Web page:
Pentagon searching for unsafe African biocontainment facilities

The Pentagon is attempting to protect Americans at home by seeking out potentially unsafe biological containment facilities in Africa.

Kenneth Myers, the director of the Defense Threat Reduction Agency, and Senator Richard Lugar went to Burundi, Kenya and Uganda in the fall of 2010 to see for themselves the state of security in local facilities that keep potentially dangerous pathogens, according to

They were reportedly very concerned at the potential for such facilities to be used by terrorists bent on attacking the West.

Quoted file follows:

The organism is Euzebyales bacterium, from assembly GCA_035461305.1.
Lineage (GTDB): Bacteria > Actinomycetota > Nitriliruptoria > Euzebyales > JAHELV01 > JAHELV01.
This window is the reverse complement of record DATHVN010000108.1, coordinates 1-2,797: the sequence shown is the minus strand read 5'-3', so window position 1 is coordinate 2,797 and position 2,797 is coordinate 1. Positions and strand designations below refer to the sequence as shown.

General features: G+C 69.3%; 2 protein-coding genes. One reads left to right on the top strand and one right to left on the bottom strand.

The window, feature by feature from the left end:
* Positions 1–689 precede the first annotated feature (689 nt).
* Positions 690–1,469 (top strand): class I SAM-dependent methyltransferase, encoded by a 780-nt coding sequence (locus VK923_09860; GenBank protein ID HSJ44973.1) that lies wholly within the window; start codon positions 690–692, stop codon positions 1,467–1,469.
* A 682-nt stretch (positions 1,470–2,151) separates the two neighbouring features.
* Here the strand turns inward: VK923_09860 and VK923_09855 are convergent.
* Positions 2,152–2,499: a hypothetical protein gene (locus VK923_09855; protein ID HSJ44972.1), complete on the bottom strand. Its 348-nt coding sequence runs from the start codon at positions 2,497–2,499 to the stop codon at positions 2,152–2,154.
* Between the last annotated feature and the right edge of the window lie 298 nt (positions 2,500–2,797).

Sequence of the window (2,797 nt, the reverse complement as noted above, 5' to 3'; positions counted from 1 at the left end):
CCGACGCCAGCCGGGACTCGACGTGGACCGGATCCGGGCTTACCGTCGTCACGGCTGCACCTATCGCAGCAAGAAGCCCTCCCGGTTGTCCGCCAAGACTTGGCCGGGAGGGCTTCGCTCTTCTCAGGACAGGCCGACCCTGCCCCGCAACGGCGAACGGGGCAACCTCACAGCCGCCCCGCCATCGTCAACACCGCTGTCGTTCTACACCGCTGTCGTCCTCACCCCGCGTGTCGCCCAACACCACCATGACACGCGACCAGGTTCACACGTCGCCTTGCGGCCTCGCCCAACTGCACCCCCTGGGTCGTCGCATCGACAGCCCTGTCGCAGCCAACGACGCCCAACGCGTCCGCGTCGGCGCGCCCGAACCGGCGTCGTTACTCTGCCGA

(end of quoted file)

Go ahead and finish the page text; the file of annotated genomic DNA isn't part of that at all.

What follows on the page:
"It's important to remember that these countries have no intention of being threats to the United States," Myers said, according to

The facilities house the samples for a good reason. Doctors need to match patients with known diseases during an outbreak. Nonetheless, Myers and Lugar worried that just too many such facilities exist.

DTRA has confronted the potential problem by expanding a program that is taken out of Lugar’s anti-nuclear proliferation work. The idea is to partner with these countries to help minimize any threat.

The first goal of the Chemical Biological Engagement program will be to form the relationships needed so they can to begin consolidating the facilities, reports. Myers intends to help make sure that pathogens are stored safely and hopes to offer help on disease surveillance and epidemiological training.

The effort will be funded as part of the $1.5 billion worth of defenses against chemical and biological threats that the Pentagon is asking Congress to fund.